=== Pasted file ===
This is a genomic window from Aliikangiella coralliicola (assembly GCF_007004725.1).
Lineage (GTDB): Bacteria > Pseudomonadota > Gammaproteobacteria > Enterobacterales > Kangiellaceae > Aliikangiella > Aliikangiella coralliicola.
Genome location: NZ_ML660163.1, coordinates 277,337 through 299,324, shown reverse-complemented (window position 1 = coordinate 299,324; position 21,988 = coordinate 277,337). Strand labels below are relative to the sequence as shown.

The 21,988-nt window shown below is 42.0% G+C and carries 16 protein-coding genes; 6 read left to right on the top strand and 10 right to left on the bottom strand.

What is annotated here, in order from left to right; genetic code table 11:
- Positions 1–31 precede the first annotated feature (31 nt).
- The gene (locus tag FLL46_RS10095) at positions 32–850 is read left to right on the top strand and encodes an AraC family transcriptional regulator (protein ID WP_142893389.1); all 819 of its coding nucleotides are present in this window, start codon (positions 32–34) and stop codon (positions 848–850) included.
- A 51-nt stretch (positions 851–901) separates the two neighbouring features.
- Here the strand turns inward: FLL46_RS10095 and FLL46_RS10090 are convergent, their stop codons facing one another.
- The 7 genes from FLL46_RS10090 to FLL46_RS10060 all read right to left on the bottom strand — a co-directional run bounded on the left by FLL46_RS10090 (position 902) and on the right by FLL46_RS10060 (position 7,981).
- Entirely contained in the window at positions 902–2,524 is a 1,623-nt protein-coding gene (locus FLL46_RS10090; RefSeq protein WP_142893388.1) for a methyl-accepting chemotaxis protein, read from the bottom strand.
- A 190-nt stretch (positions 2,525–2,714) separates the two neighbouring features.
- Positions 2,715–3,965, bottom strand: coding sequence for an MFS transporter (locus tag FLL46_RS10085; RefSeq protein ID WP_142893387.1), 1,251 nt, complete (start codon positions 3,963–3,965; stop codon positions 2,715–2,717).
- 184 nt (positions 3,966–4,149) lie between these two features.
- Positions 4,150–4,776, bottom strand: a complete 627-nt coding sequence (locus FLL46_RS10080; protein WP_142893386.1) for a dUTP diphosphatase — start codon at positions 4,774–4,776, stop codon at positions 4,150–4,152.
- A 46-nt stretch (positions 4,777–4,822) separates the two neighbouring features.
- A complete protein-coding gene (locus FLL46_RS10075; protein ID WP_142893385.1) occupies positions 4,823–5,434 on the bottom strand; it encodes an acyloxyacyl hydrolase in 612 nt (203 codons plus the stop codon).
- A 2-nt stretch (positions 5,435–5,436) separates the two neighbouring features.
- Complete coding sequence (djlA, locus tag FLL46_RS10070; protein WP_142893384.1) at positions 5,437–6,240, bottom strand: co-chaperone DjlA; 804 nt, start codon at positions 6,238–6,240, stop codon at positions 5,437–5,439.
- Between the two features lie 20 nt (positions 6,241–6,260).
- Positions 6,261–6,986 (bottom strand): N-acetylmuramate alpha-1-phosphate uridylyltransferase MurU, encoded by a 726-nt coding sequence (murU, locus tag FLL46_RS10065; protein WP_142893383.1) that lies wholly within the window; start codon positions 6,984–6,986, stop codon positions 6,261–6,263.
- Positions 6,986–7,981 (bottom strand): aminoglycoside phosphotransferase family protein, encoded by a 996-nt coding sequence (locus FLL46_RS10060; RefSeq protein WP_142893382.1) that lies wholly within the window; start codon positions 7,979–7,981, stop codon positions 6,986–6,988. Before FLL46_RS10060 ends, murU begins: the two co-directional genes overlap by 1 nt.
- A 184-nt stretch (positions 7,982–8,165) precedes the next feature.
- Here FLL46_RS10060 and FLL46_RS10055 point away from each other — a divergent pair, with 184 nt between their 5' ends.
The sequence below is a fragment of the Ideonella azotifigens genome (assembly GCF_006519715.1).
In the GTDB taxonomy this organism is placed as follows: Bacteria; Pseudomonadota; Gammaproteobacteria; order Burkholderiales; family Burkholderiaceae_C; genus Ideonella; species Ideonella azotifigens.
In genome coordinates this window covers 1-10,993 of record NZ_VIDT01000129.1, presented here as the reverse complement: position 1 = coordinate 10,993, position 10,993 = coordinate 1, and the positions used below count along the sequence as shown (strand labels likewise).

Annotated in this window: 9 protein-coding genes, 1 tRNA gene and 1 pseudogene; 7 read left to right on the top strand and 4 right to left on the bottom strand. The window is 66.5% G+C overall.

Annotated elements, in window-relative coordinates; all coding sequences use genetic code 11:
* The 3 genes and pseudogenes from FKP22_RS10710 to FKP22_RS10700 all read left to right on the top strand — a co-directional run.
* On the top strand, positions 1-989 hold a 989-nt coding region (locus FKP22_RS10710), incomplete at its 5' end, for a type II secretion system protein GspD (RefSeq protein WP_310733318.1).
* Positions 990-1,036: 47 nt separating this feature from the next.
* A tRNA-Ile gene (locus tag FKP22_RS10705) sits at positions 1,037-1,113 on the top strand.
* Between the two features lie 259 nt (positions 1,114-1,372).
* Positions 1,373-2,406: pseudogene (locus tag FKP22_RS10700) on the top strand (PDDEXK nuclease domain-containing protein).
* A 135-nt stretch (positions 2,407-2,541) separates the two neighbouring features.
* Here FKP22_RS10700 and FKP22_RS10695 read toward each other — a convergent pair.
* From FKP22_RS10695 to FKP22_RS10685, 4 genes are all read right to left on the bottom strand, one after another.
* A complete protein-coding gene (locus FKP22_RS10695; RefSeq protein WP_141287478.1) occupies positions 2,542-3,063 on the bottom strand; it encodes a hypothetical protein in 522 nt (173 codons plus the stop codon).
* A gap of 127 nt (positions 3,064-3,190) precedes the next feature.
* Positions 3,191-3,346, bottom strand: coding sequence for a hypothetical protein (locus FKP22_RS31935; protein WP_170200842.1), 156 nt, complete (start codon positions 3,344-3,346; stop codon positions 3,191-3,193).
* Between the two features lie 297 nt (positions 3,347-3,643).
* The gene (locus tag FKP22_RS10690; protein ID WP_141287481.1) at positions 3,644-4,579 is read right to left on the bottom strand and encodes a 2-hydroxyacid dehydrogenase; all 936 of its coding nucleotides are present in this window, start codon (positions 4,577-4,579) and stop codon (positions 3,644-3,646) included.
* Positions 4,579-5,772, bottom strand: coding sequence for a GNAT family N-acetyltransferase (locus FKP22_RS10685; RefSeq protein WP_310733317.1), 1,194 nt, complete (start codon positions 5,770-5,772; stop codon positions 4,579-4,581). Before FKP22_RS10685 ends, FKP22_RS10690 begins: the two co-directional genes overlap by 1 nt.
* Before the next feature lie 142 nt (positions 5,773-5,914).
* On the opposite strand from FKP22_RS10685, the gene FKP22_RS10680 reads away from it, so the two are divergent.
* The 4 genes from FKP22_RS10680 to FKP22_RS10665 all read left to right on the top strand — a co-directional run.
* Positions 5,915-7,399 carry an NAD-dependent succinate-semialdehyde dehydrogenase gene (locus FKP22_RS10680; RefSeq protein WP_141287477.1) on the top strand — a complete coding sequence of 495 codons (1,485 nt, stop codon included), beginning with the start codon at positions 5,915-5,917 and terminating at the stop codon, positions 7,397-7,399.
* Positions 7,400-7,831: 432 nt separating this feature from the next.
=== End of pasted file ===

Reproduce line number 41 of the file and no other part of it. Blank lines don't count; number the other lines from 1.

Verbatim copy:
* Positions 3,191-3,346, bottom strand: coding sequence for a hypothetical protein (locus FKP22_RS31935; protein WP_170200842.1), 156 nt, complete (start codon positions 3,344-3,346; stop codon positions 3,191-3,193).